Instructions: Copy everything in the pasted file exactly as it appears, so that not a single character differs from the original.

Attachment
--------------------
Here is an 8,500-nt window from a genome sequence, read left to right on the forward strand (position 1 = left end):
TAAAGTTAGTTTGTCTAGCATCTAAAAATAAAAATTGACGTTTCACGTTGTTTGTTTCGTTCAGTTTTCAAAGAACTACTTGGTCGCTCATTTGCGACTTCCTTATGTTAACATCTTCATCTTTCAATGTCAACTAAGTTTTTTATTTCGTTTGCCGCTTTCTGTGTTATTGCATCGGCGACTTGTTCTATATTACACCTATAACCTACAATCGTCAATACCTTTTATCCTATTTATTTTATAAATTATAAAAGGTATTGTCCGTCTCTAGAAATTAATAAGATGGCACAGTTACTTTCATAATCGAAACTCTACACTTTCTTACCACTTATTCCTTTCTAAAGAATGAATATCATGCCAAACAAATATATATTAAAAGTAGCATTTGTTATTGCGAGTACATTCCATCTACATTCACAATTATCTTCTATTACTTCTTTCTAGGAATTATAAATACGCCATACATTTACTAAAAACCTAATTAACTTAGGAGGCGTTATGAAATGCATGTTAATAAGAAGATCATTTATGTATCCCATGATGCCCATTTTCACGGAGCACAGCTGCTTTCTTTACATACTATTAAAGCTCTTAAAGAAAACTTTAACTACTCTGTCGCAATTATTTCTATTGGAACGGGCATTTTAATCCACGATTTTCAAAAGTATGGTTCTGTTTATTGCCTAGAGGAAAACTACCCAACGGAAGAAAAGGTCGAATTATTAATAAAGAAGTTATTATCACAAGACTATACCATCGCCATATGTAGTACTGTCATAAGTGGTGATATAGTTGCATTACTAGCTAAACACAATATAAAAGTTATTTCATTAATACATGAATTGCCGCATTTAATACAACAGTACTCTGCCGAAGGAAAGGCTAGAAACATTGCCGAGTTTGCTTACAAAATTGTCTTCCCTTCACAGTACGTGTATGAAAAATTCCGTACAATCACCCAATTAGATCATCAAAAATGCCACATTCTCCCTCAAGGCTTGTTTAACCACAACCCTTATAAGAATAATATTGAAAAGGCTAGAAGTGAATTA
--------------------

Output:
Here is an 8,500-nt window from a genome sequence, read left to right on the forward strand (position 1 = left end):
TAAAGTTAGTTTGTCTAGCATCTAAAAATAAAAATTGACGTTTCACGTTGTTTGTTTCGTTCAGTTTTCAAAGAACTACTTGGTCGCTCATTTGCGACTTCCTTATGTTAACATCTTCATCTTTCAATGTCAACTAAGTTTTTTATTTCGTTTGCCGCTTTCTGTGTTATTGCATCGGCGACTTGTTCTATATTACACCTATAACCTACAATCGTCAATACCTTTTATCCTATTTATTTTATAAATTATAAAAGGTATTGTCCGTCTCTAGAAATTAATAAGATGGCACAGTTACTTTCATAATCGAAACTCTACACTTTCTTACCACTTATTCCTTTCTAAAGAATGAATATCATGCCAAACAAATATATATTAAAAGTAGCATTTGTTATTGCGAGTACATTCCATCTACATTCACAATTATCTTCTATTACTTCTTTCTAGGAATTATAAATACGCCATACATTTACTAAAAACCTAATTAACTTAGGAGGCGTTATGAAATGCATGTTAATAAGAAGATCATTTATGTATCCCATGATGCCCATTTTCACGGAGCACAGCTGCTTTCTTTACATACTATTAAAGCTCTTAAAGAAAACTTTAACTACTCTGTCGCAATTATTTCTATTGGAACGGGCATTTTAATCCACGATTTTCAAAAGTATGGTTCTGTTTATTGCCTAGAGGAAAACTACCCAACGGAAGAAAAGGTCGAATTATTAATAAAGAAGTTATTATCACAAGACTATACCATCGCCATATGTAGTACTGTCATAAGTGGTGATATAGTTGCATTACTAGCTAAACACAATATAAAAGTTATTTCATTAATACATGAATTGCCGCATTTAATACAACAGTACTCTGCCGAAGGAAAGGCTAGAAACATTGCCGAGTTTGCTTACAAAATTGTCTTCCCTTCACAGTACGTGTATGAAAAATTCCGTACAATCACCCAATTAGATCATCAAAAATGCCACATTCTCCCTCAAGGCTTGTTTAACCACAACCCTTATAAGAATAATATTGAAAAGGCTAGAAGTGAATTA